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Buffalo Bills: The Three Worst Contracts



Two weeks ago we took a look at the ten best “bargain” contracts for the Buffalo Bills. For today, we are exploring the opposite. This article could have written itself about five years ago. Doug Whaley had the Bills in one of the worst financial situations in NFL history. Now, however, this is a challenge and very nit-picky. Brandon Beane has been the definition of fiscally responsible for the Bills. Very rarely does Beane misstep, but I will try to nitpick my way through as many players as I can justify.

1. Mitch Morse (4 yrs/$44.5 million)

Beane ignored the Offensive Line in the 2018 offseason and nearly killed his rookie Quarterback in the process. It was clear they had to make a major splash in the trenches. The following March, he decided to make Mitch Morse the highest-paid Center in the league (at the time).

There were (and still are) some questions regarding Morse’s injury history. Morse had three reported concussions with the Kansas City Chiefs. Then, he sustained two more in Buffalo, one in 2019 and one last year. Morse can’t help being prone to concussions, but it’s puzzling why they committed so much money to him in the first place.

Furthermore, Sean McDermott benched Morse against the Arizona Cardinals in favor of Ike Boettger, a player who made less than $1 million. When pressed on the benching, McDermott didn’t give a clear answer, alluding to sticking with what had been working in the previous games. While Mitch Morse did restructure his deal this past offseason, his original contract is by far lands him at the top spot on this list.

2. Mario Addison (3 yrs/$30.5 million)

In an attempt to deepen their Defensive Line, the Buffalo Bills signed former Panther Mario Addison last offseason. Addison’s $10 million average annual value is 22nd in the league among Defensive Ends. Unfortunately, Addison’s stats did not back that value. In his previous four years in Carolina, Addison had 9.5, 11, 9.0, and 9.5 sacks. Last year, his first with the Bills, he had five. While sacks aren’t the end-all, be-all for Defensive Ends, it was clear that Addison was not playing at the same level he had in his final years with Carolina. To his credit, Addison agreed to a $2 million pay cut back in March, which helped to free up room for the Bills to re-sign many of their core players.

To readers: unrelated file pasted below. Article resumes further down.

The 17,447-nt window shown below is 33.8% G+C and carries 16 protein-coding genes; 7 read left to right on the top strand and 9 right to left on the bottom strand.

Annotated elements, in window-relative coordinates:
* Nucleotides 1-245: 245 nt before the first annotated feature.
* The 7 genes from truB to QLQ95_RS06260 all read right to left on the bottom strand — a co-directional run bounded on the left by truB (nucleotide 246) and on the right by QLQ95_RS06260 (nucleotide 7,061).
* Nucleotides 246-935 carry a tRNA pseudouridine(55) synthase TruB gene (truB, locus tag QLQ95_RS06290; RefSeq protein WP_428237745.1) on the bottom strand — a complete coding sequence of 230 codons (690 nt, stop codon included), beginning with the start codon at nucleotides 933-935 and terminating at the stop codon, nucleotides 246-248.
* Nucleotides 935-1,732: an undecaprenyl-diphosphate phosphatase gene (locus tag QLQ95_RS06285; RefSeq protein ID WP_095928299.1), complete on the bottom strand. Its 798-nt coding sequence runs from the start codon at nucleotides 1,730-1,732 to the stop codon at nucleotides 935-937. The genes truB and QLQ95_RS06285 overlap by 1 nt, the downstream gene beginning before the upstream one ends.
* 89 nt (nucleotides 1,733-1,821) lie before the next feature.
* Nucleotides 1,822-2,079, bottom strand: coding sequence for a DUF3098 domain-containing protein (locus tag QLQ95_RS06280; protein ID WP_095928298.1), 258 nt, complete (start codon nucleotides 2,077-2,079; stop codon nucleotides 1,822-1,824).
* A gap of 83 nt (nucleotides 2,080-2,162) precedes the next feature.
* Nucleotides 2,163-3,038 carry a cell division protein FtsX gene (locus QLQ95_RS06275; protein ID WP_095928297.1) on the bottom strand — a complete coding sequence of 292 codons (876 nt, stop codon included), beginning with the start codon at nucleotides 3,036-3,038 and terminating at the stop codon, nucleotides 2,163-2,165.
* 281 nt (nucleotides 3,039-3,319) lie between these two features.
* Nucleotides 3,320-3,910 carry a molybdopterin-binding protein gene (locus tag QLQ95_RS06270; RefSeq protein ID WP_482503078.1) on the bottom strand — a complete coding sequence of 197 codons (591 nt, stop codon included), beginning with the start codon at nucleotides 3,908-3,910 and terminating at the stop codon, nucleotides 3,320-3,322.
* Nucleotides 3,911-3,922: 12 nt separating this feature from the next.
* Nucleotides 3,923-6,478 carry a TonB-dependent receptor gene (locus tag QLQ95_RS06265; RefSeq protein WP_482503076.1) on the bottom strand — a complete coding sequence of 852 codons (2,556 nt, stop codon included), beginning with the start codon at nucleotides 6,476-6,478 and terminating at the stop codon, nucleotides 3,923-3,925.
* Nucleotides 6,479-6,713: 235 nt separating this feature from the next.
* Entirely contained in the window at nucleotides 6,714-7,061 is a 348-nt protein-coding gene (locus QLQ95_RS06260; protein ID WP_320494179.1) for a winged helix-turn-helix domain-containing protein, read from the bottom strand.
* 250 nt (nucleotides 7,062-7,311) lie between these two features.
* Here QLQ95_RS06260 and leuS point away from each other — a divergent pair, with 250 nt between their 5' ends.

3. Emmanuel Sanders (1 yr/$6 million)

I am really scratching the bottom of the barrel here for this one. The only reason why Sanders made this list is that he was a luxury that the Bills didn’t need. Some might say that Beane signed Sanders to replace John Brown. And while from a speed perspective that might be correct, the Bills offense showed that they could operate just fine without John Brown in the lineup. Gabriel Davis stepped right in and the Bills put on some of their most explosive games of the season in Brown’s absence.

The Buffalo Bills already had a record-setting offense and most would say, including Beane in his season ending press conference, that the Bills needed to get bigger up front on the defensive line. Brandon Beane decided to do that in the draft instead of free agency, focusing almost entirely on defense. For the Bills fans that have been wishing for a Zach Ertz trade or even a Julio Jones trade before this past weekend, the $6 million given to Sanders would have come in handy.

I tried to write more but I just can’t. I can’t take an issue with any other contract that Beane has handed out. Maybe you think some of the defensive linemen such as Hughes, Butler, or Lotulelei are paid too much? Well, take a look at how they compare to the rest of the league and I think you would agree that they are paid very fairly for what they bring to the team. Even A.J. Klein, who is slated to make $6 million this year, is coming off of a career year after maneuvering through a rough start to his tenure in Buffalo. Struggling to write this article is a good thing – it means that Brandon Beane has done his job very well.

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